Key points of Joost Korte’s introductory comments at Farm Europe’s launch debate
Joost Korte, Deputy Director General at the European Commission, outlined the key challenges ahead for the EU agriculture and food sector and explained how important the on-going changes, driven by President Jean-Claude Juncker, are. These changes relate to the structure of the new Commission, its working methods and priorities . Under the lead of Vice-president Timmermans, each Commissioner is instructed to undertake a critical assessment of policies and to ask the question as to whether such policies are absolutely essential at European level. Further, before any new major initiative, a consultation process and analysis phase has to be undertaken before a proposal could formally be adopted by the Commission, this takes up to 42 months. As such the Juncker Commission has defined the European Union’s key priorities with three key words – growth, jobs and investments.
In general Mr Korte found that the CAP was in much better shape than when he left DG 17 years ago given the reforms undertaken. With a Budget the size of 55 Billion € it was, however, still attracting much criticism. The Commission was very much alone in defending the CAP. Criticising the implementation even before major elements of the 2013 reform were actually in operation was unfortunate, providing ammunition to those who were critical of the CAP and the EU.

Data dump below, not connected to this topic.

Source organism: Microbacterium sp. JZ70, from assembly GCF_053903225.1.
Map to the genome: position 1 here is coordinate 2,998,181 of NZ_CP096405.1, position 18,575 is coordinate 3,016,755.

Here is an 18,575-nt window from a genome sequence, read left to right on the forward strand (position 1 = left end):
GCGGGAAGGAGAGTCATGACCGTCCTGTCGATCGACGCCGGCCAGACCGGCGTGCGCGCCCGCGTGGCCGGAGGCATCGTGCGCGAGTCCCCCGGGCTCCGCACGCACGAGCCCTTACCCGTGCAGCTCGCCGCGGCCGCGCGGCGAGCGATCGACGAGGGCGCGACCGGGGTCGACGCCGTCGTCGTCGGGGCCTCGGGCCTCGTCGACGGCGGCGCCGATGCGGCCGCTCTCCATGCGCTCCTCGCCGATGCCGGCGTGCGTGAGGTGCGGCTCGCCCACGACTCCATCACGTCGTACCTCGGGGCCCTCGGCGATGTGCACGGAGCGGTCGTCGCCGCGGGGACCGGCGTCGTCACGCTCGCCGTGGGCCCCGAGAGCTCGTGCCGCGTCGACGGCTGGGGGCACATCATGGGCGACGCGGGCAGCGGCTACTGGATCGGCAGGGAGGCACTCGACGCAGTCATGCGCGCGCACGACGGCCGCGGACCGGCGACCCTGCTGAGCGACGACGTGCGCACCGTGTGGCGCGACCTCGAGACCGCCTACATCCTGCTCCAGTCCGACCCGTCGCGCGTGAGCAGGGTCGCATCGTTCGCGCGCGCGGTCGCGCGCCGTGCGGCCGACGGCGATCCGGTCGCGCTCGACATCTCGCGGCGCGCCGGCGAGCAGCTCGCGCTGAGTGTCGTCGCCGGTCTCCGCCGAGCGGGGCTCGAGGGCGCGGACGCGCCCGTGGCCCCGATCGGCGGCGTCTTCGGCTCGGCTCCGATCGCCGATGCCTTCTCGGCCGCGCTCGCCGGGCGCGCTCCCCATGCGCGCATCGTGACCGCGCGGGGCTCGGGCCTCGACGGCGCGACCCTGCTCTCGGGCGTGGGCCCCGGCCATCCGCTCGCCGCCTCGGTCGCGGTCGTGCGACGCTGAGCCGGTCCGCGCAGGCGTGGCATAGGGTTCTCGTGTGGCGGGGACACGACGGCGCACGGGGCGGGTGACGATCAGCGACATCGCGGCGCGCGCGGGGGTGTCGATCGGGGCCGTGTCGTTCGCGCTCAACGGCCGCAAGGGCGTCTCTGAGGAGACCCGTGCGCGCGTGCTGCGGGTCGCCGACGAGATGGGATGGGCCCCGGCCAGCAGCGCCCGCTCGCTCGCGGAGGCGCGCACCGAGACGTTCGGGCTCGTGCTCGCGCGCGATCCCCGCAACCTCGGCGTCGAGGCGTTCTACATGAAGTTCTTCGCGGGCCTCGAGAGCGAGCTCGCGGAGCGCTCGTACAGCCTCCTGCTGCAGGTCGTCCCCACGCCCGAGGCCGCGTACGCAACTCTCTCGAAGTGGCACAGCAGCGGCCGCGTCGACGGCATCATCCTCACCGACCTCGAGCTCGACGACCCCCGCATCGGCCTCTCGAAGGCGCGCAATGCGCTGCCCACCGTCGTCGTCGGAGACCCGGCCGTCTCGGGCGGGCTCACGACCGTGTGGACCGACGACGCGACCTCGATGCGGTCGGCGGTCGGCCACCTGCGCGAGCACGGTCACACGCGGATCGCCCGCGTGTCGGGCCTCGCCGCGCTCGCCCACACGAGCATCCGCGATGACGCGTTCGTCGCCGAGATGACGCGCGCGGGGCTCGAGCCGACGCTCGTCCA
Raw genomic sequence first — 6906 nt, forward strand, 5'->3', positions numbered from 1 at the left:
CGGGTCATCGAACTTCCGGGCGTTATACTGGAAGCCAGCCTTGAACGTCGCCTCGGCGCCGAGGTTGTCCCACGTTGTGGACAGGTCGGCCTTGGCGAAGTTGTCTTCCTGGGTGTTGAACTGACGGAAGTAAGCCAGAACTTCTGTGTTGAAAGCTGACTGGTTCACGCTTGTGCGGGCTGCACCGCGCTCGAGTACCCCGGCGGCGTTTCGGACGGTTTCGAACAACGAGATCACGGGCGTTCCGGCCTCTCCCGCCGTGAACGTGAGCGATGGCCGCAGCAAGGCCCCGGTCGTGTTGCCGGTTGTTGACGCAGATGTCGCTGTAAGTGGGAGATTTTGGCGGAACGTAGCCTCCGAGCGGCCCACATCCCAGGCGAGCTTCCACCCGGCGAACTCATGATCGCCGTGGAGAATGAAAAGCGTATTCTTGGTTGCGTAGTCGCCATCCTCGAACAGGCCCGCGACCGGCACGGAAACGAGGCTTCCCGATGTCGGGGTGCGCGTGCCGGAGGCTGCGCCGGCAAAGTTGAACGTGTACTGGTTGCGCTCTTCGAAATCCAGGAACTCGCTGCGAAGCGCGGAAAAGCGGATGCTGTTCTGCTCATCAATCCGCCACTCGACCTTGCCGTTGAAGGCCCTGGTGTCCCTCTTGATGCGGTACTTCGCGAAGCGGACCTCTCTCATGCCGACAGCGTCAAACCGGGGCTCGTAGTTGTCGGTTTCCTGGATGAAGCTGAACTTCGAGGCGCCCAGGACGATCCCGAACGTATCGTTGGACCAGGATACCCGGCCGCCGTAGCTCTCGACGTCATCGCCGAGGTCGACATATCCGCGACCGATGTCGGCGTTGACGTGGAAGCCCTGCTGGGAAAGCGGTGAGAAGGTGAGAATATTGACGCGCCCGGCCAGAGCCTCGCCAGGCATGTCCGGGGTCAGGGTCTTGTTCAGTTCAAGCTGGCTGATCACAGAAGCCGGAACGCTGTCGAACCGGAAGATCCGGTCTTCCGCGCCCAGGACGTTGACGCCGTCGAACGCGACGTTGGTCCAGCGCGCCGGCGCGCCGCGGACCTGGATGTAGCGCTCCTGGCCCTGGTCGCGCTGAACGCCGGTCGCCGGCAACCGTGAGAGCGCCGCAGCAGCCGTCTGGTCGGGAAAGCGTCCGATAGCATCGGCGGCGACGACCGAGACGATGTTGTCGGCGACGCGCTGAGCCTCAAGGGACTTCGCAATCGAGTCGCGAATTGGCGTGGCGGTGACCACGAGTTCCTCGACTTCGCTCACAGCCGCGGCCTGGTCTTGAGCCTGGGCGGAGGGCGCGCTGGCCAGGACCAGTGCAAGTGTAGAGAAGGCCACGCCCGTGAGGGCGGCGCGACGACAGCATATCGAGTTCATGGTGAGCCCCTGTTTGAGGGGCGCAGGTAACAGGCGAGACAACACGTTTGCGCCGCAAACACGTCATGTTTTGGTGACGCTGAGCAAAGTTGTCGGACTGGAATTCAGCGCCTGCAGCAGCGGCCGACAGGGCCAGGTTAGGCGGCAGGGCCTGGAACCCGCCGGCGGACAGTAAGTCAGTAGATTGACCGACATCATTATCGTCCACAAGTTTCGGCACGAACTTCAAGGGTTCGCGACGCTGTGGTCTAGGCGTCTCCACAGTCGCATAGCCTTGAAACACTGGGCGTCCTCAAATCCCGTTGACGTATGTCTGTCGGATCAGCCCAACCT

Mr Korte gave insights into the short and long term challenges for the agricultural and food sector and related EU policies that are under the responsibility of the EU Commissioner for Agriculture and Rural Development, Phil Hogan. He highlighted the importance: of building bridges between the CAP and other EU policies and to show CAP’s capacity to generate concrete outcomes ; of implementing the recent reform ; and of delivering in terms of simplification.
The simplification process should, however, not be used for an early opening of the basic legislation as decided by Council and EP. What the Commission could do is to see what could be done under secondary legislation, a process which was now in full swing under the Latvian Presidency. The focus on simplification doesn’t mean that the Commission will become inactive as was shown through the measures taken in relation to the Russian import ban. Another example was the 1 year anniversary of the Milk Market Observatory which had been welcomed all around and served as model for other sectors.
As to the long term challenges for the CAP Mr Korte highlighted 4 points:
- Keep the market orientation of the CAP. Don’t go back to supply management given the opportunities that the world market represents for EU agricultural exports
- Keep the focus on producing high value added products
- EU agriculture is vulnerable due to the big diversity in terms of farm structures with many small and fewer big farms. This makes the EU vulnerable to external factors like the Russian import ban and the volatility of market prices and demand.
- Sustainability with afocus on the environment and climate change
The Commission is working on these challenges and Mr Korte referred to 2 upcoming commitments : (1) the formulation of a new Multiannual Financial Framework for the next 5 year period (2020-2025) and (2) the 2017 report on the Greening of the DP’s from the CAP 2020 reform. Commissioner Hogan is working on these issues while acutely aware of the procedures and timing involved.
Mr Korte strongly underlined the need to develop indicators in order to assess the impact on the ground of the decisions that are taken by the EU, as well as the need to reflect on the evolution of policies in the long term. In this respect, Mr Korte welcomed the Farm Europe initiative and its effort in bringing all involved actors together within the think tank, noting that he is looking forward to collaborating with it.